Ae-jung understands that doing this may rehabilitate her image, but would invite scorn on her family: “Are you telling me to sell my family and friends?” President Moon tells her calmly that she has to do it to survive, but if she doesn’t, “This is where it ends.”
I’m pretty sure that President Moon knows Ae-jung won’t do it, so she has one last request: “If you choose to end things here, don’t drag Dokko with you. This one isn’t a request, I’m begging you.”
With the surgery date approaching, Jin meets with his doctor, who assures him that preparations are going well. The doc has also been following the news about Ae-jung, and warns that if Jin is linked to her scandal, he’ll take a fall too.
Jin answers that he’s trying to find a way to protect her regardless of his surgery results, which is to say, a solution that will not depend on either his survival or death. (Which, phew! All that talk about his death lifting her up was not the most reassuring stuff.)
He reminds the doctor of the saying, “Even if we have to roll in dog shit, this world is a better place.” He says, “These days, I’ve been rolling around in shit enough with that woman to make me insane, but I want to live.” Meaning: no matter what hardships we have to encounter, I want to live here with her, rather than leave for the afterlife.
The effects of the gossip are quick and severe, though. Hyung-kyu overhears neighborhood ajummas talking scornfully about Ae-jung and sobs (while clutching his superhero-themed snacks, aw), and Ae-hwan reports the bad news that Ae-jung will have to take a break, and her album put on hold.
Ae-jung feels the indignity and asks her family tearfully, “What did I do wrong that the whole country hates me? Did I do something that despicable? I was just doing my work diligently, smiling even when I felt hurt, and keeping that smile on my face. Is that a crime?”
Oh, this is breaking my heart. Se-ri, I hope you’re happy, and after this stunt I’m revoking any thoughts of possibly, maybe, wishing you well with the sweet doctor. BOO, you.
Pil-joo tracks Mina down to deliver a semi-satisfying smackdown (which is only semi-satisfying because Pil-joo is a reasonable and nice human being who’s above coarse words, even if they may be deserved). He reminds her that she’d called Ae-jung her savior. How can she ignore Ae-jung now, and only focus on her own happiness?
Mina answers that she can’t do a thing, other than ask Ae-jung to continue keeping her promise not to talk about the events of a decade past. Pil-joo isn’t satisfied with that: “How can everybody be so selfish? Why are you all standing in the background while she gets hurt alone? Do none of you have anywhere else to hide?”
Ack, and here I thought my love for Pil-joo couldn’t be any stronger. That’s my lesson of the day: Never underestimate the power of love. (For hot fictional characters. But who says that the imaginary nature of the object means it can’t be love?)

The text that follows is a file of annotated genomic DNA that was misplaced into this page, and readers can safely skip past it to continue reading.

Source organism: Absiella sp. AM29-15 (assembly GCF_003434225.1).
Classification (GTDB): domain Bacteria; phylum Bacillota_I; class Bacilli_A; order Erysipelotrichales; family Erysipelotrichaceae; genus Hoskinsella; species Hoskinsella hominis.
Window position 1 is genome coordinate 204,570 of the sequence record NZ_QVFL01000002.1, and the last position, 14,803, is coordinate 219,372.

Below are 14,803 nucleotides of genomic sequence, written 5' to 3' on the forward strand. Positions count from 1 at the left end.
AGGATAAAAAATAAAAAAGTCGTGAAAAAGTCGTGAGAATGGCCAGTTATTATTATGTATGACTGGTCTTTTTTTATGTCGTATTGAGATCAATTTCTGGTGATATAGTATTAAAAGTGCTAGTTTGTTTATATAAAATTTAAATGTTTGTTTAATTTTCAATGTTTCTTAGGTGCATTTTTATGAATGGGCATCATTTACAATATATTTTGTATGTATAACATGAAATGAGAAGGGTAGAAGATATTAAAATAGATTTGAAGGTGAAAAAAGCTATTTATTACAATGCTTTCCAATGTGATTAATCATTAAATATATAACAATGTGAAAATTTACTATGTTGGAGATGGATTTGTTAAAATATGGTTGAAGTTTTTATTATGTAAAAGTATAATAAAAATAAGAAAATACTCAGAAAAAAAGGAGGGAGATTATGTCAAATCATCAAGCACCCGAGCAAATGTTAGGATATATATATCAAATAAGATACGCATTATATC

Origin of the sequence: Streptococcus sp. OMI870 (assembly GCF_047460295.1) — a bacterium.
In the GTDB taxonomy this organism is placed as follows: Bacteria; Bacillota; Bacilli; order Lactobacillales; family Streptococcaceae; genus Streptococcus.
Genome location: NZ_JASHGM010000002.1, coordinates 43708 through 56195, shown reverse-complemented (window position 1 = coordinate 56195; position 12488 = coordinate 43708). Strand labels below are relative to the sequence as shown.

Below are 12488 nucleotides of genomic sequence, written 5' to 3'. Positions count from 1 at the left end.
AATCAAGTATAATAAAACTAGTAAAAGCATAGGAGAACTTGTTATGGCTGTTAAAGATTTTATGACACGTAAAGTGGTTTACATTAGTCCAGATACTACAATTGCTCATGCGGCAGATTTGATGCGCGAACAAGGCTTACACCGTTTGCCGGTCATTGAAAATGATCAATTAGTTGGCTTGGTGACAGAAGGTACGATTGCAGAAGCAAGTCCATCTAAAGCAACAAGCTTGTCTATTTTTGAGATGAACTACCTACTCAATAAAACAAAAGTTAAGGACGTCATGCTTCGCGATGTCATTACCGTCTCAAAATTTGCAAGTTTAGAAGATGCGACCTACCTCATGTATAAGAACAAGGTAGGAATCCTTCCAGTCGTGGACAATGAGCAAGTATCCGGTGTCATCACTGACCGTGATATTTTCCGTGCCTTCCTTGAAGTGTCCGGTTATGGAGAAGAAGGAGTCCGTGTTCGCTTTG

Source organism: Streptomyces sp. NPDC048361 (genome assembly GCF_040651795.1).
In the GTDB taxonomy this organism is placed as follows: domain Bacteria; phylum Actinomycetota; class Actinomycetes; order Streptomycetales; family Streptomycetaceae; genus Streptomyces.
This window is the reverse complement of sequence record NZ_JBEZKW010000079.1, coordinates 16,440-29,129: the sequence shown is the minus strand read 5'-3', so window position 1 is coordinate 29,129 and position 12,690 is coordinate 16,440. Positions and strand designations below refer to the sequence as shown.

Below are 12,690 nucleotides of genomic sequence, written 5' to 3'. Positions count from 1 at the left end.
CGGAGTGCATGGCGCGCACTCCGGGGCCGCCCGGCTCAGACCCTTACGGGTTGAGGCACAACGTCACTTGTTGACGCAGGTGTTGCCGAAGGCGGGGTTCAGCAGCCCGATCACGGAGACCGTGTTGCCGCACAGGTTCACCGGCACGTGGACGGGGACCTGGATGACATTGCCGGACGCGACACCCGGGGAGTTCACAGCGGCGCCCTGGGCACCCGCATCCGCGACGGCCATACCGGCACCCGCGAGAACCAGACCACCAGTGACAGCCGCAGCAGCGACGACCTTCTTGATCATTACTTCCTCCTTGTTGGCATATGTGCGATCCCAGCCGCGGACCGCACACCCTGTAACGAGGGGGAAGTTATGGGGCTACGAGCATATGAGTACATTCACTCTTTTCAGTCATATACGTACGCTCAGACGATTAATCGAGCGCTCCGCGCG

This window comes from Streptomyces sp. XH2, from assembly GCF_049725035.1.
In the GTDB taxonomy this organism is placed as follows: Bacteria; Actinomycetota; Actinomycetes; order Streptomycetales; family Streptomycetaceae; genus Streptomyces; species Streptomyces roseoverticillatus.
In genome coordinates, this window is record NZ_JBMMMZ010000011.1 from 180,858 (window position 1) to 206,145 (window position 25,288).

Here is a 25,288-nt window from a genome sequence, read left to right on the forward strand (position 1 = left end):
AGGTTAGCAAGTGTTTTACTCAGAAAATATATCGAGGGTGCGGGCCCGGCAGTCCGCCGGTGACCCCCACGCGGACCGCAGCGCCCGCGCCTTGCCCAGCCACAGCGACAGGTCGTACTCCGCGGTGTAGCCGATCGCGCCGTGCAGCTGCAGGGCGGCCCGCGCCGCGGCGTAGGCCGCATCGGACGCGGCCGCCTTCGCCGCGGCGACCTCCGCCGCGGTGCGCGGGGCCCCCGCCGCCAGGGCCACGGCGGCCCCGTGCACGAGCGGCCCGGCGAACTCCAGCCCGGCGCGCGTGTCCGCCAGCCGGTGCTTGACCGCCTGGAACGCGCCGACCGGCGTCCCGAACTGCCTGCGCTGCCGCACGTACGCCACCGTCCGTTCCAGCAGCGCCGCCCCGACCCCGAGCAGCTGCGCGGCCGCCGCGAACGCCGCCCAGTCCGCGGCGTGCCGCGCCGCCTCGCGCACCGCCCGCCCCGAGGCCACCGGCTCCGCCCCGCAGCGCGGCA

Ae-jung sits with Jenny at the cafe when two reporters come by, and slips away to evade notice. Jenny shoos her away, but ruins her escape by mouthing oh-so-conspicuously at her to run. Naturally the reporters notice Ae-jung and descend upon her eagerly, ignoring the fact that their pursuit causes Ae-jung to fall to the gravel.
She’s so caught off-guard that all she can do is mumble, “I don’t know,” and this is the scene Pil-joo sees when he arrives. Angrily, he steps in and tells them she has nothing to tell them, not caring that they recognize him, and escorts her away.
As he treats her scraped knee, he tells her that she shouldn’t just leave it alone. Either she misunderstands his meaning or she deliberately responds that way, because she says she’ll just let the scrape heal on its own. Pil-joo can’t contain his frustration, telling her that she always leaves things alone and tries to heal on her own: “That’s why you end up with scars that stay with you for years!”
Ae-jung goes with the metaphor although they clearly aren’t talking about her scrape anymore: “But what else can I do? If I dig deeper, it’ll get infected and my leg will become useless.” Pil-joo entreats, “Come out. Leave this strange land that only hurts you. Dokko Jin and entertainment industry may have moved you to excitement, but you were always hurt — it hurt you — and you’re always preparing yourself to be hurt! If you need, use me to escape it. I’ll help you run far away.”
Awwww. I LOVE that the strange land metaphor has seemingly, out of nowhere, meshed with his earlier wish to carry Ae-jung out of this crazy, mixed-up, backwards showbiz world.
Ae-jung tells him, “If I leave now, I can’t protect it. Even though I’m hurt, there are things I have to protect. If I run away, I can’t protect anything.” (In Korean, the first sentence doesn’t need a pronoun so she doesn’t specify what she’s protecting, but we understand that she really means “I can’t protect him.”)
That night, Jin sends her the photos of the kiss on the farm, with the subject title “Promise for the next picnic,” and she decides, “Let’s protect [him].”